Cigarette smoking causes approximately 30% of all cancer death in the U.S. It is responsible for 85% of the 160,000 lung cancer deaths expected in 1998. Snuff-dipping is an acknowledged cause of oral cavity cancer and the use of moist snuff in the U.S. has increased remarkably in recent years. In spite of advances in tobacco control and smoking cessation, there are still 48 million smokers in the U.S., about 25% of the adult population. Approximately 500 billion cigarettes and 121 million pounds of smokeless tobacco were consumed in 1997 in the U.S. Tobacco-specific N-nitrosamines are formed from tobacco alkaloids during the curing and processing of tobacco products. Two of these, 4- (methylnitro-samino)-1-(3-pyridyl)-1-butanone (NNK) and N- nitrosonornicotine (NNN), are present in substantial quantities and are strong carcinogens. NNK is a potent pulmonary carcinogen in rodents and also induces tumors of the pancreas, nasal mucosa, and liver. NNN causes tumors of the esophagus and nasal mucosa in rats and respiratory tract tumors in mice and hamsters. A mixture of NNK and NNN induces oral tumors in rats. Based on their carcinogenic activities, the extensive data on the occurrence of NNK and NNN in tobacco products, and on biochemical studies, it is our hypothesis that these compounds play a significant role as causative factors in human cancers associated with tobacco use. Although there are parallels between NNK and NNN metabolism in rodents and humans which support our hypothesis, there are key aspects which must be explored to further evaluate our hypothesis. Therefore, our specific aims are: 1) investigate stereoselectivity on the metabolism of NNK and NNN by delineating differences in the formation and further metabolism of enantiomers of the major NNK metabolite NNAL, determining differences in the stereoselectivity of metabolic activation of NNK, and examining differences in the metabolic activation and carcinogenicity of NNN enantiomers; 2) investigate DNA and protein pyridyloxo-butylation by NNK and NNN by elucidating the structures of the major adducts formed with DNA and hemoglobin; and 3) investigate the metabolism of NNK and NNN in humans by determining levels of NNN metabolites in human urine, characterizing previously unknown NNN metabolites, and examining NNK metabolites in the urine of snuff-dippers to determine their persistence after cessation and their amounts as a function of dose. The overall theme of this proposal is mechanistic studies of NNK and NNN metabolism and adduct formation, in order to further evaluate the carcinogenic potential of NNK and NNN in humans exposed to tobacco products. We believe that an understanding of the mechanisms by which tobacco smoke carcinogens cause cancer will lead to new insights on individual cancer susceptibility and development of innovative strategies to prevent tobacco related cancers.

Agency
National Institute of Health (NIH)
Institute
National Cancer Institute (NCI)
Type
Research Project (R01)
Project #
5R01CA081301-05
Application #
6628195
Study Section
Chemical Pathology Study Section (CPA)
Program Officer
Poland, Alan P
Project Start
1999-04-01
Project End
2004-01-31
Budget Start
2003-02-01
Budget End
2004-01-31
Support Year
5
Fiscal Year
2003
Total Cost
$386,106
Indirect Cost
Name
University of Minnesota Twin Cities
Department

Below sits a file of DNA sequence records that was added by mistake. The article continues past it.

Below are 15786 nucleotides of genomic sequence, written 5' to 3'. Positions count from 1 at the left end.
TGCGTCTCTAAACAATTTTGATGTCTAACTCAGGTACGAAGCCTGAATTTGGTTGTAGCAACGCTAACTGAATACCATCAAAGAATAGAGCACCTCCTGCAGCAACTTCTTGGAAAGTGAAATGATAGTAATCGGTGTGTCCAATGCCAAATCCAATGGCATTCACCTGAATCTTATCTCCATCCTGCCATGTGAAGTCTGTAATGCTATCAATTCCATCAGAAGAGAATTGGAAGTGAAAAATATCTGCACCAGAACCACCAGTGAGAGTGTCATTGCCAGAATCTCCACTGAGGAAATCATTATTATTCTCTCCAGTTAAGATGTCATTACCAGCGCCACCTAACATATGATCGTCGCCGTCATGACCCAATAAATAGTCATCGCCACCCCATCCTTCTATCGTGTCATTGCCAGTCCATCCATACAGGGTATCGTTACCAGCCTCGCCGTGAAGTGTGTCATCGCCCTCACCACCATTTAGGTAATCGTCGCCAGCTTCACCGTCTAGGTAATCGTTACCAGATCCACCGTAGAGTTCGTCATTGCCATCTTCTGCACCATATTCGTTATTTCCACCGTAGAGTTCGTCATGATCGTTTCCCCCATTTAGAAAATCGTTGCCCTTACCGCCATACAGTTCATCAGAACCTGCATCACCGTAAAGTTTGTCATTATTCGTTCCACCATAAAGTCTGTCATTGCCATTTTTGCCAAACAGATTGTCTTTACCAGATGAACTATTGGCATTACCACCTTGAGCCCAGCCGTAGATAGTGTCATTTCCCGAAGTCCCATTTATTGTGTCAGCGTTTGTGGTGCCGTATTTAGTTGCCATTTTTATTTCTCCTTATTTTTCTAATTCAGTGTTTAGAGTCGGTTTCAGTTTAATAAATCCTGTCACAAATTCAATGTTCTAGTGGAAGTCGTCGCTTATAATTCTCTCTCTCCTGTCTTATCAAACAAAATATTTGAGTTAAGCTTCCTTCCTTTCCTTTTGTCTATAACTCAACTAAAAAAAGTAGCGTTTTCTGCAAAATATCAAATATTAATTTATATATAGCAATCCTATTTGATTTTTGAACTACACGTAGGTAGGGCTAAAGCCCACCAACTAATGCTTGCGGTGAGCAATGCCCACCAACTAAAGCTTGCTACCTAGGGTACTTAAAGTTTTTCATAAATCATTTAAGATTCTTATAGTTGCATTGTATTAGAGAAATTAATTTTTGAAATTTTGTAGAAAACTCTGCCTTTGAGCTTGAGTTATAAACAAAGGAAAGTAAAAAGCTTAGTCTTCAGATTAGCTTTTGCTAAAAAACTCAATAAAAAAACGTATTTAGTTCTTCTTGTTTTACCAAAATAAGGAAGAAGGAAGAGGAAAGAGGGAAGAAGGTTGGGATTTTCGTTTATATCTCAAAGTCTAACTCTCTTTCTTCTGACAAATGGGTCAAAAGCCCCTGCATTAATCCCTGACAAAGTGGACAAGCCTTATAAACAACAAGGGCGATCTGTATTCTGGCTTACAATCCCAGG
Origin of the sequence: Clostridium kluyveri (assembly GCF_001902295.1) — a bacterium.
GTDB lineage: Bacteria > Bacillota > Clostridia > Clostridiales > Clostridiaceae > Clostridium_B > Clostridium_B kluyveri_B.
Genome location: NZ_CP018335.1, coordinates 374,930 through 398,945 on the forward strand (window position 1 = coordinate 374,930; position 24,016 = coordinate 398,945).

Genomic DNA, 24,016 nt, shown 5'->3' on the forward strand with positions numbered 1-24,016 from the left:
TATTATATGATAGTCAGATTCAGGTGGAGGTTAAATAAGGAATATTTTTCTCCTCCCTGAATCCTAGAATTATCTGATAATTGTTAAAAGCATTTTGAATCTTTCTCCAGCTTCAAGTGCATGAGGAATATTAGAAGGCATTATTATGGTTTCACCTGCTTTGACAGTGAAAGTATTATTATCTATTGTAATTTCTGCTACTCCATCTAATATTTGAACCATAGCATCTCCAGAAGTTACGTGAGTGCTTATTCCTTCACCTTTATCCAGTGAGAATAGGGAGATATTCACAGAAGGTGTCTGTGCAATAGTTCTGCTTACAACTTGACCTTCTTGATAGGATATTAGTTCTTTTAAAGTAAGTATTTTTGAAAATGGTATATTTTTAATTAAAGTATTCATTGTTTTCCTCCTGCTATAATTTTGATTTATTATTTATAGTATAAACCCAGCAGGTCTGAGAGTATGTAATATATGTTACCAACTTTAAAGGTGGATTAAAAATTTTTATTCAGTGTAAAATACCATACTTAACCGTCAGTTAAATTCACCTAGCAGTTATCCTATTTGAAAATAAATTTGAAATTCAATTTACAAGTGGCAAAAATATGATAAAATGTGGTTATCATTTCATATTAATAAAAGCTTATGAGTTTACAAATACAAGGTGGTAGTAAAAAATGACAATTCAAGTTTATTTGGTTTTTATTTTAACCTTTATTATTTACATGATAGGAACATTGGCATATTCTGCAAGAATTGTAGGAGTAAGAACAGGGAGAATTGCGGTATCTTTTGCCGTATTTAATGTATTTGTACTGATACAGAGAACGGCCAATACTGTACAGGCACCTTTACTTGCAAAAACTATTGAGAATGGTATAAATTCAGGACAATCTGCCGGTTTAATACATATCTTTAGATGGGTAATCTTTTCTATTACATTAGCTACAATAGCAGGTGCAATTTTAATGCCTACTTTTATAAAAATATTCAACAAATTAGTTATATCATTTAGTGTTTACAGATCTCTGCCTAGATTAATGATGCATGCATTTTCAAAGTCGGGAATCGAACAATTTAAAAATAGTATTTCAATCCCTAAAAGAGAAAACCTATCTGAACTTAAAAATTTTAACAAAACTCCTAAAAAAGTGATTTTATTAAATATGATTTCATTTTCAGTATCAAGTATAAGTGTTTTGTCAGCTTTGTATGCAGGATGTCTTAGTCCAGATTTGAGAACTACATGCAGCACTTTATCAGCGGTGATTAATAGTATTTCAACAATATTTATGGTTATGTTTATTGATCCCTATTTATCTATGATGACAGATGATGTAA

Pathology
Type
Schools of Medicine
DUNS #
555917996
City
Minneapolis
State
MN
Country
United States
Zip Code
55455
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Kovi, Ramesh C; Johnson, Charles S; Balbo, Silvia et al. (2018) Metastasis to the F344 Rat Pancreas from Lung Cancer Induced by 4-(Methylnitrosamino)- 1-(3-pyridyl)-1-butanone and Enantiomers of Its Metabolite 4-(Methylnitrosamino)-1-(3-pyridyl)- 1-butanol, Constituents of Tobacco Products. Toxicol Pathol 46:184-192
Ma, Bin; Zarth, Adam T; Carlson, Erik S et al. (2018) Methyl DNA Phosphate Adduct Formation in Rats Treated Chronically with 4-(Methylnitrosamino)-1-(3-pyridyl)-1-butanone and Enantiomers of Its Metabolite 4-(Methylnitrosamino)-1-(3-pyridyl)-1-butanol. Chem Res Toxicol 31:48-57
Upadhyaya, Pramod; Zarth, Adam T; Fujioka, Naomi et al. (2018) Identification and analysis of a mercapturic acid conjugate of indole-3-methyl isothiocyanate in the urine of humans who consumed cruciferous vegetables. J Chromatogr B Analyt Technol Biomed Life Sci 1072:341-346
Ma, Bin; Zarth, Adam T; Carlson, Erik S et al. (2018) Identification of more than 100 structurally unique DNA-phosphate adducts formed during rat lung carcinogenesis by the tobacco-specific nitrosamine 4-(methylnitrosamino)-1-(3-pyridyl)-1-butanone. Carcinogenesis 39:232-241
Ma, Bin; Zarth, Adam T; Carlson, Erik S et al. (2017) Pyridylhydroxybutyl and pyridyloxobutyl DNA phosphate adduct formation in rats treated chronically with enantiomers of the tobacco-specific nitrosamine metabolite 4-(methylnitrosamino)-1-(3-pyridyl)-1-butanol. Mutagenesis 32:561-570
Michel, Anna K; Zarth, Adam T; Upadhyaya, Pramod et al. (2017) Identification of 4-(3-Pyridyl)-4-oxobutyl-2'-deoxycytidine Adducts Formed in the Reaction of DNA with 4-(Acetoxymethylnitrosamino)-1-(3-pyridyl)-1-butanone: A Chemically Activated Form of Tobacco-Specific Carcinogens. ACS Omega 2:1180-1190
Yang, Jing; Carmella, Steven G; Hecht, Stephen S (2017) Analysis of N'-nitrosonornicotine enantiomers in human urine by chiral stationary phase liquid chromatography-nanoelectrospray ionization-high resolution tandem mass spectrometry. J Chromatogr B Analyt Technol Biomed Life Sci 1044-1045:127-131
Carlson, Erik S; Upadhyaya, Pramod; Hecht, Stephen S (2017) A General Method for Detecting Nitrosamide Formation in the In Vitro Metabolism of Nitrosamines by Cytochrome P450s. J Vis Exp :
Hecht, Stephen S (2017) Oral Cell DNA Adducts as Potential Biomarkers for Lung Cancer Susceptibility in Cigarette Smokers. Chem Res Toxicol 30:367-375

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